Interview: Belgian Air Component Commander on F-16 fighter replacement project

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World Defense & Security News - Belgium
 
 
Interview: Belgian Air Component Commander on F-16 fighter replacement project
 
During Belgian Air Force's Helidays 2017 at Beauvechain Airbase, Air Recognition had the chance to meet with the Chief of BAF, Major General Frederik "Fred" Vansina to learn the latest on the country's project of replacement of its fleet of F-16AM/BM fighter jets.
     
     
Dubbed "Air Combat Capability Program" (ACCaP), the Belgian Defense project will see the 54 remaining F-16s being replaced by 34 new multi-role combat aircraft to be delivered from 2023 at a rate of 4-5 aircraft per year.

"The program aims at selecting a partner government with whom to negociate and conclude adequate gov-to-gov agreements in order to preserve a credible Belgian air combat capability when the current F-16 fleet is retired," explains the Request for Government Proposal (RfGP) issued on March 17, 2017.

According to the RfGP, the level of ambition of the future Belgian air combat capability is to be able to simultaneously guarantee Quick Reaction Alert / Air Policing duties with two aircraft (24/7) in an alterning rotation regime with the Royal Netherlands Air Force; and to contribute air power to expeditionary operations for a sustained period of undetermined duration with six multi-role aircraft.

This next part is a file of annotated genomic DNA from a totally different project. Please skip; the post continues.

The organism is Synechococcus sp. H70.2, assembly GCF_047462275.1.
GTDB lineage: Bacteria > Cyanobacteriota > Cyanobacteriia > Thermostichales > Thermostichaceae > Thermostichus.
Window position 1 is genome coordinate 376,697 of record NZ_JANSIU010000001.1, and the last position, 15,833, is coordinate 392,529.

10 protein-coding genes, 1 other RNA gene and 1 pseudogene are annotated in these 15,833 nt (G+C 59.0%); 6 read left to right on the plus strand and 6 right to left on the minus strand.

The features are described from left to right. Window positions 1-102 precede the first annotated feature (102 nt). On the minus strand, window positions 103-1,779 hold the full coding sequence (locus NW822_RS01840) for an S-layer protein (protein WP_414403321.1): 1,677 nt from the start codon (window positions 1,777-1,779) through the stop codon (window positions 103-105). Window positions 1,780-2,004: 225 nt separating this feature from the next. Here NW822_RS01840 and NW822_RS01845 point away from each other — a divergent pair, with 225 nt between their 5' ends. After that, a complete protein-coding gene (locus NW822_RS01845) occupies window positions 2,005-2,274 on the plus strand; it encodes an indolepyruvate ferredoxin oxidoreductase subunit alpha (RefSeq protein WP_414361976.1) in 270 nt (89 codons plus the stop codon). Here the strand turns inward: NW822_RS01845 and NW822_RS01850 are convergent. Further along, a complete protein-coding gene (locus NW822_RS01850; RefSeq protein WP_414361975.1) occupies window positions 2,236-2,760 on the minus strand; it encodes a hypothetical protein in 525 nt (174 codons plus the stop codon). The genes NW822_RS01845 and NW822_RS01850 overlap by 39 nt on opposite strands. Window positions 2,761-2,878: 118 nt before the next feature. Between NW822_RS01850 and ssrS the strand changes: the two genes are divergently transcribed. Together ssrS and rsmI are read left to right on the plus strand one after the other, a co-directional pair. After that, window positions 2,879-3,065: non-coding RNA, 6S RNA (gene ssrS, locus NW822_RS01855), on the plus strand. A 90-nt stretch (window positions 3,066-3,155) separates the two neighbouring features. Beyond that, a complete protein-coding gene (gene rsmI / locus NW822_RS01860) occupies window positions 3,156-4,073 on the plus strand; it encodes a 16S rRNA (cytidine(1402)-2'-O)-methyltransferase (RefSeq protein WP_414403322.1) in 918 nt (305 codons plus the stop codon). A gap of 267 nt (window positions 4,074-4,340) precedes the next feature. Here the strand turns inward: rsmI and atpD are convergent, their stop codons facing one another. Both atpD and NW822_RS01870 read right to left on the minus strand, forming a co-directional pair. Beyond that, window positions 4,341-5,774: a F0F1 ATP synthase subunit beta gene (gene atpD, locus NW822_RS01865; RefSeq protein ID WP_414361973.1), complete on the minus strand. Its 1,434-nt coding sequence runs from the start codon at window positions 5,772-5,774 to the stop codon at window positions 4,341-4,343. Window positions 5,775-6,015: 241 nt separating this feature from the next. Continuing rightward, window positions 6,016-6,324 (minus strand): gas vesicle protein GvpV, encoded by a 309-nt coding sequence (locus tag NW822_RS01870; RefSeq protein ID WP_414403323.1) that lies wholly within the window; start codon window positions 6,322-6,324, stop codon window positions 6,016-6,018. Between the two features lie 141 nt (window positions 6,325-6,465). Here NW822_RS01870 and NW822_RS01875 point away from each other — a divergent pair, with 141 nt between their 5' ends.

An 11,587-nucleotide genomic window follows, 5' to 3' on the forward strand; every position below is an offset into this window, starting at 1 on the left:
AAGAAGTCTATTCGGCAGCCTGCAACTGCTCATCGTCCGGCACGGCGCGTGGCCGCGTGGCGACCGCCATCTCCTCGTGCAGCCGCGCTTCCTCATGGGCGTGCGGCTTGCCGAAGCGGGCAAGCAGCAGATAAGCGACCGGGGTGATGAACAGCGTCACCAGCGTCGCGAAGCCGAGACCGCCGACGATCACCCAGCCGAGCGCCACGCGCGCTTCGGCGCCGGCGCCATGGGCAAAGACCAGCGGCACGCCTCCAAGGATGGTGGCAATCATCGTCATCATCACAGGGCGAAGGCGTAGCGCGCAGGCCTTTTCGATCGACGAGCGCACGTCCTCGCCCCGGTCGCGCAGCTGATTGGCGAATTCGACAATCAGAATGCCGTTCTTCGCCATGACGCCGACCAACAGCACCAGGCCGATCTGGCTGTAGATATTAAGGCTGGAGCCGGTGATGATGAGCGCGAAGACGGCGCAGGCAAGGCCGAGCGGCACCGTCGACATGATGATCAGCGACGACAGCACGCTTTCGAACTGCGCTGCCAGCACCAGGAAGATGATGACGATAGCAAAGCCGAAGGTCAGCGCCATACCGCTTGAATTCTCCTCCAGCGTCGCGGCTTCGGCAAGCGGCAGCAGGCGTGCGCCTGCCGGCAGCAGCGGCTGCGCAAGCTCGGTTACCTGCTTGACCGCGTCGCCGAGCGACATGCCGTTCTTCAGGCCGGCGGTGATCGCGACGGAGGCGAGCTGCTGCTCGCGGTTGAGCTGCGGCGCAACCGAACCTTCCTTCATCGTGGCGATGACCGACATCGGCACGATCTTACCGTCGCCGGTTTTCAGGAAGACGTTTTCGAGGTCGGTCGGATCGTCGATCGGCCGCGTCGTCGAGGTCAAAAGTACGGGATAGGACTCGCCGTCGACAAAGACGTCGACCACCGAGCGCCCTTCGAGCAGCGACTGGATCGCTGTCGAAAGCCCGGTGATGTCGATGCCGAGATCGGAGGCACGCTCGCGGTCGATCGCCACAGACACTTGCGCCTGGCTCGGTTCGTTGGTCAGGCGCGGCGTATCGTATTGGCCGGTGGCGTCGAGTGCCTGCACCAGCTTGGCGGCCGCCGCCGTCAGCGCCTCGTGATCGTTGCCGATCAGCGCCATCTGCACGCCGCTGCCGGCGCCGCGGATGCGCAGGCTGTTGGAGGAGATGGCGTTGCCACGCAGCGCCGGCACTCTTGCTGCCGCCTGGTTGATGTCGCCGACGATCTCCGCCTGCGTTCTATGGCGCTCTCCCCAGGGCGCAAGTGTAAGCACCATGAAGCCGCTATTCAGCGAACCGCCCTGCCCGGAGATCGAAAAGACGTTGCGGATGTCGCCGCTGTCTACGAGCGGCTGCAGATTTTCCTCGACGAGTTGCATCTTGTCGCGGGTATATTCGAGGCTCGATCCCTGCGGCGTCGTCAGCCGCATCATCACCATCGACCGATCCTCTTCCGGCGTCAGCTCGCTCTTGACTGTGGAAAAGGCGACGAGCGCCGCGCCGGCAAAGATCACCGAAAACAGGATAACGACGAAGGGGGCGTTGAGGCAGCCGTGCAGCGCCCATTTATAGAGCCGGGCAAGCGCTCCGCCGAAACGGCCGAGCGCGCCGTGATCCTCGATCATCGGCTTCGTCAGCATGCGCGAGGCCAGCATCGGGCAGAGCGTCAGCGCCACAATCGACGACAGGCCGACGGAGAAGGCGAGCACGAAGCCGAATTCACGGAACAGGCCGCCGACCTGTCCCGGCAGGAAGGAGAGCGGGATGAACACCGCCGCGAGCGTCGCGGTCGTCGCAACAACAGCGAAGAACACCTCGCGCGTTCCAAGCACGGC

"Basic Operational Capability (BOC) allowing Quick Reaction Alert duties with the new weapon system should be possible by mid-2025. An Initial Operational Capability (IOC) allowing limited expeditionary operations is foreseen mid-2027," unveils the RfGP.

For budgetary planning purposes, the BAF tentatively set the Full Operational Capability (FOC) for 31 December 2030. The follow-on period is then defined as the 28-year period starting 01 January 2031, the BAF adds.

As Boeing left the ACCaP program on April 19, only four platforms are still competing: Lockheed Martin’s F-35A stealth fighter, the Rafale F3R from Dassault Aviation, the Eurofighter Typhoon proposed by the eponym European consortium, and the JAS 39E/F Gripen manufactured by the Swedish company Saab.

 

 

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